Maslanka Weekly highlights excellent performances of David Maslanka’s music from around the web.
In his article from the Huffington Post on November 20, 2014, astrophysicist Mario Livio explains the intrigue humans have had with stars since the times of antiquity. He explains, “Humans have been fascinated by stars – those luminous points of light embedded in the night’s darkness – for millennia. Long before any understanding of their scientific significance emerged, the stars’ association with the heavens has turned them into symbols of the warfare between light, or spirit, and darkness, or material forces. The five-pointed star (the pentagram) in particular, with its symbolic representation of the twinkling of stars, has become an icon of the human microcosm.”
In his musical canon, David Maslanka has used the word “star” or “stars” in naming many of his works or movements within a larger work. While we may never know the specific meaning David had in mind, (he certainly left us with a lot of ideas!), the frequency with which David used the image or symbol of the star is nevertheless intriguing. This week, we look at three compositions that use this image: O Earth, O Stars, This is the World, and Concerto for Alto Saxophone and Wind Ensemble.
O Earth, O Stars
O Earth, O Stars is a double concerto for flute and cello. Maslanka says, “The music can stand on its own without any programmatic references, but I am strongly drawn to certain images and depths that are touched when the music relates to these images. Over the years I have been especially concerned with music that has grown out of the old Chorale melodies. The connections made between image or idea and music are complex. They resonate deeply and are not confined to a single set of interpretations. The six movements of this concerto, with chorales on either end, and one in the middle, give the impression of a Baroque cantata. The story being told is one you find for yourself.” Watch below as Kevin L. Sedatole leads Richard Sherman (Flute), Suren Bagratuni (Cello), and the Michigan State University Wind Symphony in a masterful performance of this work.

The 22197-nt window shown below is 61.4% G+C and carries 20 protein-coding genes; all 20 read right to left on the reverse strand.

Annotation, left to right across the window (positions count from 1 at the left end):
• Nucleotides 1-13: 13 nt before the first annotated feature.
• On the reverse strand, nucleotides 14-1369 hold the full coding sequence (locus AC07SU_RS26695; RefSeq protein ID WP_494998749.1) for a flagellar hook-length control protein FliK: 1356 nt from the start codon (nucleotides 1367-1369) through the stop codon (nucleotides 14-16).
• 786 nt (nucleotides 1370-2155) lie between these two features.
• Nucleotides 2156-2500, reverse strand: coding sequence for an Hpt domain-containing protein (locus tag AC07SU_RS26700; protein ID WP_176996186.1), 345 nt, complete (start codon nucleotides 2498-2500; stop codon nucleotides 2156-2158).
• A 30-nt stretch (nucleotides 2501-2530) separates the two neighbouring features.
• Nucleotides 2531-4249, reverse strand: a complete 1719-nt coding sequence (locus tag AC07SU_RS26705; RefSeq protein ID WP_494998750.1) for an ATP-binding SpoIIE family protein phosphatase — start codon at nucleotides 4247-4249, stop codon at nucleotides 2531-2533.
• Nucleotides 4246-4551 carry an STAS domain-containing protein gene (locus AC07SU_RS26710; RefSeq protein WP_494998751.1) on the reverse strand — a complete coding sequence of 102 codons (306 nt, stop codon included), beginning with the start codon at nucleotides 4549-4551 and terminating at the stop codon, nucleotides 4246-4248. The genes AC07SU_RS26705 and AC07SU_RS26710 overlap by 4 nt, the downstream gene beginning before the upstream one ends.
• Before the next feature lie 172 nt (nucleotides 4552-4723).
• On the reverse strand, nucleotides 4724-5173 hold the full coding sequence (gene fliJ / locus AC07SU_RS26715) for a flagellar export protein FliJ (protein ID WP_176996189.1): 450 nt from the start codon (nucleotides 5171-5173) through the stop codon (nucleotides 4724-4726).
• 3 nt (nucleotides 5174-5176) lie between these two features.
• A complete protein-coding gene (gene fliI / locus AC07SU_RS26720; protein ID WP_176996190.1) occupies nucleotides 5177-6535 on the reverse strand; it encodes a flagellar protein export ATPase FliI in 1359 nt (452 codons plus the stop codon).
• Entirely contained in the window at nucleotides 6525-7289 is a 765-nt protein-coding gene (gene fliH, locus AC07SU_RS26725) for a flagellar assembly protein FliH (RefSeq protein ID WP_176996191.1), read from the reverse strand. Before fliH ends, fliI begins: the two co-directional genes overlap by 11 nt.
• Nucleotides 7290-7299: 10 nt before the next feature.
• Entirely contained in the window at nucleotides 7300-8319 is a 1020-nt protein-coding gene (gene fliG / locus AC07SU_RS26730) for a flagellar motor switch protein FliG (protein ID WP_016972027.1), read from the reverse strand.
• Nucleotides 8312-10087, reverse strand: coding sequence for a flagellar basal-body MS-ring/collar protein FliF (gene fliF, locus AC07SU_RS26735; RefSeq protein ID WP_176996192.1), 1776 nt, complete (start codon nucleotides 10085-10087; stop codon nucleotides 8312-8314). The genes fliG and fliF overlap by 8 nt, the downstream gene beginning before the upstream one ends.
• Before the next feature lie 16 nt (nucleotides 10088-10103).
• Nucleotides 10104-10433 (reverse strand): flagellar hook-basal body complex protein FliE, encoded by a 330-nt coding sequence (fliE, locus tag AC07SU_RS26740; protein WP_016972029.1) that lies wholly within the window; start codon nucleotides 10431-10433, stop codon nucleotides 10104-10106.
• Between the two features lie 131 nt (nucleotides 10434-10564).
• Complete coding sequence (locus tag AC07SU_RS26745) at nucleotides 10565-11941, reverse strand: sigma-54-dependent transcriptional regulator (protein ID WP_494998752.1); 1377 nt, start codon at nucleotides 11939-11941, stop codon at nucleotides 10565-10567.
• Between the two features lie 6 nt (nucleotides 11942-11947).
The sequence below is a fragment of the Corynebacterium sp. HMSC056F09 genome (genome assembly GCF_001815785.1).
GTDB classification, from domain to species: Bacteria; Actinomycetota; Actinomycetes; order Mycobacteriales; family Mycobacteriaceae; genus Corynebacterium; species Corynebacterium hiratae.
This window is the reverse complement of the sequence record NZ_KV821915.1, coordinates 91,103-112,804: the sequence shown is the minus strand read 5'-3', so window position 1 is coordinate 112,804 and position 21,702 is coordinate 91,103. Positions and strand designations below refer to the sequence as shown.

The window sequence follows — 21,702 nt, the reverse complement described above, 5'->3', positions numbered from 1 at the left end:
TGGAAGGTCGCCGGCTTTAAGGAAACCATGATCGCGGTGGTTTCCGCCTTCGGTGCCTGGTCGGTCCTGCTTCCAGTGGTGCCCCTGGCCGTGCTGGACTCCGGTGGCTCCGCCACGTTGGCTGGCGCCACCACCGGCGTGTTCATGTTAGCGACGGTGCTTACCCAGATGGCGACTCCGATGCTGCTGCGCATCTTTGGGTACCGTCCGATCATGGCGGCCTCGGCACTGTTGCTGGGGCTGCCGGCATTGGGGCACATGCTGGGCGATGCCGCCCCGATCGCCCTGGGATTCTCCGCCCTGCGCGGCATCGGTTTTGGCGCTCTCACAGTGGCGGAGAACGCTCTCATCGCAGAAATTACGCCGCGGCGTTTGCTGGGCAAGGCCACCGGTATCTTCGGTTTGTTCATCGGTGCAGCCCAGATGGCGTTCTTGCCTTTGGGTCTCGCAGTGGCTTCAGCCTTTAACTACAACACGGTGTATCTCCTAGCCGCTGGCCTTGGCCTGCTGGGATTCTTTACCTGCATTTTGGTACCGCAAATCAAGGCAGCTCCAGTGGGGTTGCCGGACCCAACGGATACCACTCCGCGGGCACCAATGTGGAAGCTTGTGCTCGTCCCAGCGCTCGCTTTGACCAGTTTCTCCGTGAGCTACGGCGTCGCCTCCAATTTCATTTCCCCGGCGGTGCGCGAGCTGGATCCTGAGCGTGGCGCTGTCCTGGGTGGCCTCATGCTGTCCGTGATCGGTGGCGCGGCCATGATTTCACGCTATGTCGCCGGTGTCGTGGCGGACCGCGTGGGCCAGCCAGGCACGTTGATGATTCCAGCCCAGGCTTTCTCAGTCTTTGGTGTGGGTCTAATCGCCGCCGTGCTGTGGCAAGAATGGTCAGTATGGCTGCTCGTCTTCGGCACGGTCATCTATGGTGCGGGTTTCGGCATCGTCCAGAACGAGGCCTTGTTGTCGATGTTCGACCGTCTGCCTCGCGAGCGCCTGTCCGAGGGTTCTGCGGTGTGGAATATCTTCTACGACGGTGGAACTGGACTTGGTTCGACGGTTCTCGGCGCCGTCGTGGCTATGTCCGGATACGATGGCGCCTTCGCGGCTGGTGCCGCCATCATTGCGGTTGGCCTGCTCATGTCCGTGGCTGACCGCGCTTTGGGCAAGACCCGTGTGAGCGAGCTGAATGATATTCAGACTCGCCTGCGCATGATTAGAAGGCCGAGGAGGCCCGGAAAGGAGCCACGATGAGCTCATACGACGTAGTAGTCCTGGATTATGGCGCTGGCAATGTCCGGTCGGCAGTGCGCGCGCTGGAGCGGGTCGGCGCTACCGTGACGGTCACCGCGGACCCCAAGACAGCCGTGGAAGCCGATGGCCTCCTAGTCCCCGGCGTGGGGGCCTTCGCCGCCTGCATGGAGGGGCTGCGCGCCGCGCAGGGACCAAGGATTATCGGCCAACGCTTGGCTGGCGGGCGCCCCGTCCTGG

- Kevin L. Sedatole
- Michigan State University Bands
- Richard Sherman
- Suren Bagratuni
- O Earth, O Stars @ davidmaslanka.com
This is the World, Movement IV, “The Closer You Get, The Stranger The Stars”
Maslanka says, “This is the World is a set of largely interior tone poems for a two-piano, two-percussion ensemble. The music is spacious and patient, with simple rhythms, slow harmonies, expansive and touching melodies, and moments of ferocity, whimsy, and grandeur. Although old-time Chorale melodies play an important role in this music, the Nighthawks painting of Edward Hopper is foundational to the whole piece. This painting from 1942 touches something enduring about the American heart and experience, specifically an element of darkness, estrangement, and waiting which I wish to see brought forward and transformed in our time. We are at the cusp of enormous change.” Watch below as Karen Beres & Christopher Hahn (Piano) and Lance Drege & David Steffens (Percussion) give a sensational performance of Movement IV, “The Closer You Get, The Stranger The Stars.”
Concerto for Alto Saxophone and Wind Ensemble, Movement II, Interlude: “Bright Window, Your Night is Full of Stars”
“Bright Window” is the soprano song right before the Credo in Maslanka’s Mass. According to Maslanka, “I have transcribed (‘Bright Window’) as a beautiful song for the solo saxophone. The words of the original song reach out in prayer to the Holy Mother and ask for a personal connection with all that is. This music is dedicated to the memory of Joseph Christensen, Director of Bands at Iowa State University, whose untimely death was a shock to his many friends.” Watch below as Larry Gookin leads Adam Pelandini and the Central Washington University Wind Ensemble in a heartfelt performance of this movement.
- Larry Gookin
- Central Washington University Wind Ensemble
- Adam Pelandini
- Concerto for Alto Saxophone and Wind Ensemble @ davidmaslanka.com
We would love to hear from you! If you know of any outstanding performances of David Maslanka’s music on the web, please email us at firstname.lastname@example.org.